Davis, Bowen & Friedel, Inc. are currently in the process of extensively remodeling the former Milford Skating Rink building on Park Avenue. Once the renovation is complete, the company will move all of their offices into the renovated space, combining two offices they currently lease on Walnut Street in downtown Milford.
“The main reason we decided to do this was to combine our offices,” Mike Wheedleton, Architect-Principal at DBF, said. “We wanted to remain downtown, but we needed to get all our employees under one roof. Right now, they are crossing the street, which is not always safe, and we have to deal with weather. By combining both offices together, it is better for our staff but it is also better for downtown.”
Mr. Wheedleton said that DBF began in the Odd Fellows Building in 1995. In 2010, they moved into what was the old Grant’s Department Store, leasing the space from Silicato Development. They also leased the building at 28 North Walnut Street from a different landlord. The new location is 16,000 square feet, allowing the company room to expand.
“The building we have been using, the old Grant’s Building, needed major repairs, as did the skating rink,” Mr. Wheedleton said. “It needed a roof replacement, updated electrical and many other items. To do those repairs, the skating rink was told the rent would have to go up significantly and they were unable to negotiate with Mr. Silicato. That had nothing to do with our company and we are sorry that there was such controversy about it.”
The new building is being renovated in keeping with the recommendations of the Rivertown Rebirth plan, the downtown Milford strategic plan completed by Arnette, Muldrow & Associates. Mr. Wheedleton said that DBF is taking cues from surrounding buildings like the library, adding a brick and stone façade to the building and adding windows.
“This building has what we call a zero property line, which means the building has no area surrounding it,” Mr. Wheedleton said. “It butts up to sidewalks and other buildings, so we were limited on what we could do to the outside. We wanted to use brick because that fits in with the rest of the buildings around it, but traditional brick would not work. Instead, we are using thin brick that looks authentic, but is much narrower than regular brick. We are also adding wood siding in keeping with the residential character of Washington Street and a stone veneer on the entrance. Design 101 says you need to make your entrance stand out and we feel this does.”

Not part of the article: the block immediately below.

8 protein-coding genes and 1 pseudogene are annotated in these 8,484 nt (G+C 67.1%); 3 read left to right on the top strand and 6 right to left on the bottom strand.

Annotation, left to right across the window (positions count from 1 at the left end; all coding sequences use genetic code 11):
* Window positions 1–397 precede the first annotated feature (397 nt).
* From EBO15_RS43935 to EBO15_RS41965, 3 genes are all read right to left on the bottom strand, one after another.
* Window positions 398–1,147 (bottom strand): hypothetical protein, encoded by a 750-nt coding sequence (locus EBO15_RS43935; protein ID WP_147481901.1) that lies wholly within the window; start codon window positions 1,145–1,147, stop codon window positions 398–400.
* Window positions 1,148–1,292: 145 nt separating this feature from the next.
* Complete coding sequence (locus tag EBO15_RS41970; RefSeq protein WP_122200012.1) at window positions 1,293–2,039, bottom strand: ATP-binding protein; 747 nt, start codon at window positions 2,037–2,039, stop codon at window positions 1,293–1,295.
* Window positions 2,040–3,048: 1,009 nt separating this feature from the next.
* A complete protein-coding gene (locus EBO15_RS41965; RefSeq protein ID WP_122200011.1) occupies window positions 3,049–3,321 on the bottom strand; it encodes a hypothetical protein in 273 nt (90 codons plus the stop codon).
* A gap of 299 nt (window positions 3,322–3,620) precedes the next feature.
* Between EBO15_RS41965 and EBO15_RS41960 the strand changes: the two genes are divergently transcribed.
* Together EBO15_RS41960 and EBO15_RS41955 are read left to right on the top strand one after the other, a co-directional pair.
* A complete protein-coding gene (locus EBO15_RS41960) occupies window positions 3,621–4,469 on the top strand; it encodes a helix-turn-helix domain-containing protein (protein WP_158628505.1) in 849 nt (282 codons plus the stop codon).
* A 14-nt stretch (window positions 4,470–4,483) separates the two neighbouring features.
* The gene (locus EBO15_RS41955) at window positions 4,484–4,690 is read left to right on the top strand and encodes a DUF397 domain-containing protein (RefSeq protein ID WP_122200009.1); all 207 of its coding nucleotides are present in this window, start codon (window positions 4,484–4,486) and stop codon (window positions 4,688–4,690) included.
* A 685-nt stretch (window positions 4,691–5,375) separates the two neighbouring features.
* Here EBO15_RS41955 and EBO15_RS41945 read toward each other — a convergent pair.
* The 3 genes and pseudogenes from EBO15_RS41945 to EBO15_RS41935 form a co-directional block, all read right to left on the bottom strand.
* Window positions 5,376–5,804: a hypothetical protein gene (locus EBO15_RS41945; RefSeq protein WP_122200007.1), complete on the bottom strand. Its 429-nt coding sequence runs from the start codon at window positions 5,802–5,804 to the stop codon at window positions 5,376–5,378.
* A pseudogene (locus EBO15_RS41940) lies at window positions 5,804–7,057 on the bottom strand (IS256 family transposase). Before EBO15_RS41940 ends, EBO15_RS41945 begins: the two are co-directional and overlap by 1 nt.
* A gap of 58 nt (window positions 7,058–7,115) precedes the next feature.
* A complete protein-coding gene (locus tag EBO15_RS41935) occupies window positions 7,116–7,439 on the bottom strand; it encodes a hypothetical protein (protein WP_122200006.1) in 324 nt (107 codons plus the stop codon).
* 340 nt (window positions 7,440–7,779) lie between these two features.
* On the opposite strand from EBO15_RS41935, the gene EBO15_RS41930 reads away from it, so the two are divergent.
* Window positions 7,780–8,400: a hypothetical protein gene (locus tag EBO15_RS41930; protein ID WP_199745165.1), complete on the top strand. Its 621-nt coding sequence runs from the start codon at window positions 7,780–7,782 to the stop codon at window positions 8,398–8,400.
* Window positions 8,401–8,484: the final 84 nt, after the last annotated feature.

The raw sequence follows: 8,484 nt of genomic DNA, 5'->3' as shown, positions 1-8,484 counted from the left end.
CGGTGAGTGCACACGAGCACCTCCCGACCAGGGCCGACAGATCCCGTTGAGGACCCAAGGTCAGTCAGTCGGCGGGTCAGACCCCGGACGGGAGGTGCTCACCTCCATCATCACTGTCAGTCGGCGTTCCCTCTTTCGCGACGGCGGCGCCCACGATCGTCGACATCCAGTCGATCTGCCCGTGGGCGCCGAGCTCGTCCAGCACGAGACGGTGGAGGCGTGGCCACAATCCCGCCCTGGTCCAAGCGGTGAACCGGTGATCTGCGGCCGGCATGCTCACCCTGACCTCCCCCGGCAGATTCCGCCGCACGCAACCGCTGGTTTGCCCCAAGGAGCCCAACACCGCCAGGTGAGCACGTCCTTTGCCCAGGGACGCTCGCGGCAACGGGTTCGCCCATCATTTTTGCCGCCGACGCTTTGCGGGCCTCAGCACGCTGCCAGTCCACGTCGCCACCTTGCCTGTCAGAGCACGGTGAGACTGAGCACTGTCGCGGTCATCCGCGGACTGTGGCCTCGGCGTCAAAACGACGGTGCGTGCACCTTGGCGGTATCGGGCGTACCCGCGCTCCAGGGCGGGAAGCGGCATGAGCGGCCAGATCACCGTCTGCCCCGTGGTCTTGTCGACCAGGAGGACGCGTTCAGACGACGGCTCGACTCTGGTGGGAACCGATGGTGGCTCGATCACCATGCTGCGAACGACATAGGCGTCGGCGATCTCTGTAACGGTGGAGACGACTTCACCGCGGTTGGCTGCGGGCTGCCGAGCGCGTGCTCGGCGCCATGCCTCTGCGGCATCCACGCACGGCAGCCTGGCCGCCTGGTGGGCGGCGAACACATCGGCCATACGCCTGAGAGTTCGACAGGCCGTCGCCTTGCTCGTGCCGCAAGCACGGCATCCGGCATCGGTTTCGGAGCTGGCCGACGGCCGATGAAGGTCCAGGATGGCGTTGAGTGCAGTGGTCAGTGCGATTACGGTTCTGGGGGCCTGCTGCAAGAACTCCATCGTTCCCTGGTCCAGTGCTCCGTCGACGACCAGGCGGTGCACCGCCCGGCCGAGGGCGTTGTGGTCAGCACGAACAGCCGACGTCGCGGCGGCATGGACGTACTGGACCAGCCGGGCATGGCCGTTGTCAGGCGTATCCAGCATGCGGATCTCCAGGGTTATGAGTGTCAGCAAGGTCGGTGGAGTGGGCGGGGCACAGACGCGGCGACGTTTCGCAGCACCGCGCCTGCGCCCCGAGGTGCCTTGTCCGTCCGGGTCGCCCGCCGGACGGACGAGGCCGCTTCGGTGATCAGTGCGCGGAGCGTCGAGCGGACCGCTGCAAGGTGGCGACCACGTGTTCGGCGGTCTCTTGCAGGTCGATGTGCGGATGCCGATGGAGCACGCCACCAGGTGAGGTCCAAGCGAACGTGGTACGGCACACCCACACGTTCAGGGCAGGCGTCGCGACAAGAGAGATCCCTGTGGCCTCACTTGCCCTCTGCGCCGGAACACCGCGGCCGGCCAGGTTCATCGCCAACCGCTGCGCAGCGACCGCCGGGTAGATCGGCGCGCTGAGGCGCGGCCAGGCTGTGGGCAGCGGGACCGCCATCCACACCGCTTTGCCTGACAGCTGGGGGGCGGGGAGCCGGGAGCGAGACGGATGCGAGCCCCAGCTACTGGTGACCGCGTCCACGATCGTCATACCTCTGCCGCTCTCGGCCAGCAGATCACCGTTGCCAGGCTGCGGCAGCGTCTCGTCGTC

Mr. Wheedleton said that, like many old buildings, the renovations have been hampered by designs of years past. Although the building was part of Grant’s, it had also been other businesses, including a car dealership. This means that the building was not square, making it difficult to design some aspects. In addition, the loading dock for Grant’s was at the entrance to the skating rink, which is why it was necessary to go up steps to access the rink.
“The floor was about three feet higher there than the rest of the floor,” Mr. Wheedleton said. “Like all loading docks, the height was to allow trucks to back in and be unloaded easily. We have added a lengthy handicap ramp as we had to make our building ADA compatible. That was quite a challenge.”
Mr. Wheedleton said that DBF hopes to be moved into the new office space in June. This will free up the 28 North Walnut Street location for additional retail. Delaware Music School recently announced that they will be moving into the 23 North Walnut Street location after it is renovated for their needs, freeing up the current location for the school, which is located at 10 South Walnut Street, for retail space as well.
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